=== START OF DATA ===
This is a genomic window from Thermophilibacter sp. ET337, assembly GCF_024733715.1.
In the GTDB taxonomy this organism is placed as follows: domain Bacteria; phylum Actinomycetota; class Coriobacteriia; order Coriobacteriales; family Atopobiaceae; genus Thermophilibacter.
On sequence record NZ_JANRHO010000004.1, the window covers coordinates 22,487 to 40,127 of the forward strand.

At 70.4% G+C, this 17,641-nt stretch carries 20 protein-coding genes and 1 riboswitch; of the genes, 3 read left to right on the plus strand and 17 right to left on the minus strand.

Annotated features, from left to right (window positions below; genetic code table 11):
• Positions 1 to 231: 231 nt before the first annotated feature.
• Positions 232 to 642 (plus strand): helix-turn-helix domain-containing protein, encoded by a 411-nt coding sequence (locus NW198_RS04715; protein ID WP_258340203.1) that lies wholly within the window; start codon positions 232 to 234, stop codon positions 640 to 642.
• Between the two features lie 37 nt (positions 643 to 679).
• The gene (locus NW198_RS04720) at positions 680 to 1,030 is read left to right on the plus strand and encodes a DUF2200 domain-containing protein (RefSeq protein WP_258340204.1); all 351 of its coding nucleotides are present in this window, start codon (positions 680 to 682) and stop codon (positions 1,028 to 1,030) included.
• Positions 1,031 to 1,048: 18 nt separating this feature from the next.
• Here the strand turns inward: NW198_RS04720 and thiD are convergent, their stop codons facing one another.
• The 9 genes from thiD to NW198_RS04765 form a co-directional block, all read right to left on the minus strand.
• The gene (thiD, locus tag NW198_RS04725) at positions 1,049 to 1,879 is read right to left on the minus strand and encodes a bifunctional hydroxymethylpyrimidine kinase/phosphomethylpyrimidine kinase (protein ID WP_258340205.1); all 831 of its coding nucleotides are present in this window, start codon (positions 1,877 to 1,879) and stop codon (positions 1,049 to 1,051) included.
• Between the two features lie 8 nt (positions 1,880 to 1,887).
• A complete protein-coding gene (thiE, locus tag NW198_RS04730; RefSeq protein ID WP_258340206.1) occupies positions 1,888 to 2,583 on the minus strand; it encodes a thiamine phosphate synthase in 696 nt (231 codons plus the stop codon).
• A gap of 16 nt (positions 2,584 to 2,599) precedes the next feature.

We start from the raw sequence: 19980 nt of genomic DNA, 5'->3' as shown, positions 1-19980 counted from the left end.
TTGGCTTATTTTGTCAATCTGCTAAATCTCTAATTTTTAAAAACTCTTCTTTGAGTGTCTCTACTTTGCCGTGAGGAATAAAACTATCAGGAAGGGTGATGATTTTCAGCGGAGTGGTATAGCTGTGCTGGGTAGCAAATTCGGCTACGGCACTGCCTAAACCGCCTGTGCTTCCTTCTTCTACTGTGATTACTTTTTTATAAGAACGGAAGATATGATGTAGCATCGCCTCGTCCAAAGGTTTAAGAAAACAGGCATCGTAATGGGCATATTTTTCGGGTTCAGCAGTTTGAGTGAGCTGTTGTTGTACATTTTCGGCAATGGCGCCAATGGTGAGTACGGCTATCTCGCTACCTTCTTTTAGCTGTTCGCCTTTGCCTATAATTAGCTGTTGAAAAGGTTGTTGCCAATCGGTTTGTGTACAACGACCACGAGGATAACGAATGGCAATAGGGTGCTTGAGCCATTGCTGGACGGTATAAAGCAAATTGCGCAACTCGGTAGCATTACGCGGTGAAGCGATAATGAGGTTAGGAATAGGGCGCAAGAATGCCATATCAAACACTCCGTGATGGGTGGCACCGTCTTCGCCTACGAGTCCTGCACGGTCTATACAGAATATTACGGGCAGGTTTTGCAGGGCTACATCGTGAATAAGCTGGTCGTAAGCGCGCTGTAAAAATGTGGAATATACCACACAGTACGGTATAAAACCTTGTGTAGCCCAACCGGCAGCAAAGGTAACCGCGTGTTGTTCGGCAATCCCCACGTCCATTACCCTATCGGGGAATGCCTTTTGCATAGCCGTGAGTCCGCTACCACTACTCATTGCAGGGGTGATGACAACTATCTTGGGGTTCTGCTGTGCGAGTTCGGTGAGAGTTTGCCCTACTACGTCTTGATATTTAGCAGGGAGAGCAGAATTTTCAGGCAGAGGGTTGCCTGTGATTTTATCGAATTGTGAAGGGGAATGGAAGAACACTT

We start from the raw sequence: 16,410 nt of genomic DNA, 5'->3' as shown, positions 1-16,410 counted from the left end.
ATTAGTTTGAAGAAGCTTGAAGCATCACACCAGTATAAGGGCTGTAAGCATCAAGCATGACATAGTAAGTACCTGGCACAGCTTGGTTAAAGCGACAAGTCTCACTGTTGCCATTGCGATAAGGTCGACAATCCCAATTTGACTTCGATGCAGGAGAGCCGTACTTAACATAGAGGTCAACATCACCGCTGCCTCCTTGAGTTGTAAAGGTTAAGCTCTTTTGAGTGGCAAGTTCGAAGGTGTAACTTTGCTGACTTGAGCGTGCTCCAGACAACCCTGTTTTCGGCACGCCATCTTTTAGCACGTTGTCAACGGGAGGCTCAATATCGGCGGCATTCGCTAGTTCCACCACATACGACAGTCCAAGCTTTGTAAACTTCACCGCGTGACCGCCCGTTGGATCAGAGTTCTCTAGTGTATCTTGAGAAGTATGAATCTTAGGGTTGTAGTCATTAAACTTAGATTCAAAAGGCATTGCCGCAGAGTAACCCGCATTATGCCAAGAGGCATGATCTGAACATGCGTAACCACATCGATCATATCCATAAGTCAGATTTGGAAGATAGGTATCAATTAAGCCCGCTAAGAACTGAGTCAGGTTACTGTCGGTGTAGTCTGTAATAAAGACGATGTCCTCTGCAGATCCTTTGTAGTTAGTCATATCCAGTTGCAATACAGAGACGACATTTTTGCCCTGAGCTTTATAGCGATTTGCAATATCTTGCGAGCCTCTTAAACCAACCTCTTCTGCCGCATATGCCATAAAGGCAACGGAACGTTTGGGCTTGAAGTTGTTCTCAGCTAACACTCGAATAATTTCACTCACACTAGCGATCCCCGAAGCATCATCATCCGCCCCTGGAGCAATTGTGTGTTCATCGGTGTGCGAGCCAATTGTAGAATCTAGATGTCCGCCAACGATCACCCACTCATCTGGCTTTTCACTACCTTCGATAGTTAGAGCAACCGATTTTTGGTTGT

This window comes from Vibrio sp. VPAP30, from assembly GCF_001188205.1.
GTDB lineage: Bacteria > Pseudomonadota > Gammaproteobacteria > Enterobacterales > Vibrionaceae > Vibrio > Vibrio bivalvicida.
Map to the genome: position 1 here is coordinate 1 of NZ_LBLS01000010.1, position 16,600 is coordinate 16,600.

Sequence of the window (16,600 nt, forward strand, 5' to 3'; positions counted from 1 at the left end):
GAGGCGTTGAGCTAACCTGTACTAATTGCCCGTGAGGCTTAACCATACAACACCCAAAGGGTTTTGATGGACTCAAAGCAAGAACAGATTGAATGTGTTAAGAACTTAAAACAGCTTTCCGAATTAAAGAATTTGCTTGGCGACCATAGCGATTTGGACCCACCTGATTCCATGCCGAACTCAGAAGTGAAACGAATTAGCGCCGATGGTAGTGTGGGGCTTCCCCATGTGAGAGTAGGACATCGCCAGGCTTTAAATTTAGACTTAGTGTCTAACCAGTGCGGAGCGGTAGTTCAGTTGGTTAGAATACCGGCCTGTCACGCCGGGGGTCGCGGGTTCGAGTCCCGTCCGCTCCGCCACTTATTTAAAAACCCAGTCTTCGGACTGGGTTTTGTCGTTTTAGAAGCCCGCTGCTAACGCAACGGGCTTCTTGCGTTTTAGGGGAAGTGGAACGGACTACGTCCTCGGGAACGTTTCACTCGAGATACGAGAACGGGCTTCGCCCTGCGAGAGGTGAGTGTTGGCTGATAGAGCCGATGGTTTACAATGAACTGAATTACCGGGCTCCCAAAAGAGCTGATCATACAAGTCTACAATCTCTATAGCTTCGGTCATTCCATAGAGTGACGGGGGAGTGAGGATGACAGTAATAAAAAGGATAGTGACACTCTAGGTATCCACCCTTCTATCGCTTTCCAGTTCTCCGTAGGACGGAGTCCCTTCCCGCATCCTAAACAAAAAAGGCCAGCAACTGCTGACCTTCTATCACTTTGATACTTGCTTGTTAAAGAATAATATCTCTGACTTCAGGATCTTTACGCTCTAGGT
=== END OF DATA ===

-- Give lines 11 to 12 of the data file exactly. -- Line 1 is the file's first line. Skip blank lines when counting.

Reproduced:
• Here the strand turns inward: NW198_RS04720 and thiD are convergent, their stop codons facing one another.
• The 9 genes from thiD to NW198_RS04765 form a co-directional block, all read right to left on the minus strand.